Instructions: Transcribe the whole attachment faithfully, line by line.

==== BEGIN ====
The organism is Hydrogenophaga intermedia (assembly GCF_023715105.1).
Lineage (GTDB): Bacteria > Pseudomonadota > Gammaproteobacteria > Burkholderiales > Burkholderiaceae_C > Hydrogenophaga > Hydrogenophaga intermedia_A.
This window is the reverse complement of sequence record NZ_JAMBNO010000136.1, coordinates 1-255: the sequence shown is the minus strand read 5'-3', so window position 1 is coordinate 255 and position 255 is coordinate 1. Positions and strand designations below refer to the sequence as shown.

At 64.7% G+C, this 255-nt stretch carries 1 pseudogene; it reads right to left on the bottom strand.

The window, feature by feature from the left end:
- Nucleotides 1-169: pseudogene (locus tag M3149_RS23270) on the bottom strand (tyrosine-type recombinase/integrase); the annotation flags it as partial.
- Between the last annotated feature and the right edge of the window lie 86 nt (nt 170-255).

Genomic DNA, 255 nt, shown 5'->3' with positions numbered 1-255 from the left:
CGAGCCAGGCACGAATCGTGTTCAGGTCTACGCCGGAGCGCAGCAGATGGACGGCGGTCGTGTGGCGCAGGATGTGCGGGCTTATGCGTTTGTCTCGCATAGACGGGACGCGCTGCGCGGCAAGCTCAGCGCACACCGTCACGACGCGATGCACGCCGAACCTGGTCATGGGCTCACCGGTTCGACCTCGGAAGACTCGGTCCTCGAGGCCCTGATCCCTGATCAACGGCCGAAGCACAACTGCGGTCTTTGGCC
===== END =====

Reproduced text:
The organism is Hydrogenophaga intermedia (assembly GCF_023715105.1).
Lineage (GTDB): Bacteria > Pseudomonadota > Gammaproteobacteria > Burkholderiales > Burkholderiaceae_C > Hydrogenophaga > Hydrogenophaga intermedia_A.
This window is the reverse complement of sequence record NZ_JAMBNO010000136.1, coordinates 1-255: the sequence shown is the minus strand read 5'-3', so window position 1 is coordinate 255 and position 255 is coordinate 1. Positions and strand designations below refer to the sequence as shown.

At 64.7% G+C, this 255-nt stretch carries 1 pseudogene; it reads right to left on the bottom strand.

The window, feature by feature from the left end:
- Nucleotides 1-169: pseudogene (locus tag M3149_RS23270) on the bottom strand (tyrosine-type recombinase/integrase); the annotation flags it as partial.
- Between the last annotated feature and the right edge of the window lie 86 nt (nt 170-255).

Genomic DNA, 255 nt, shown 5'->3' with positions numbered 1-255 from the left:
CGAGCCAGGCACGAATCGTGTTCAGGTCTACGCCGGAGCGCAGCAGATGGACGGCGGTCGTGTGGCGCAGGATGTGCGGGCTTATGCGTTTGTCTCGCATAGACGGGACGCGCTGCGCGGCAAGCTCAGCGCACACCGTCACGACGCGATGCACGCCGAACCTGGTCATGGGCTCACCGGTTCGACCTCGGAAGACTCGGTCCTCGAGGCCCTGATCCCTGATCAACGGCCGAAGCACAACTGCGGTCTTTGGCC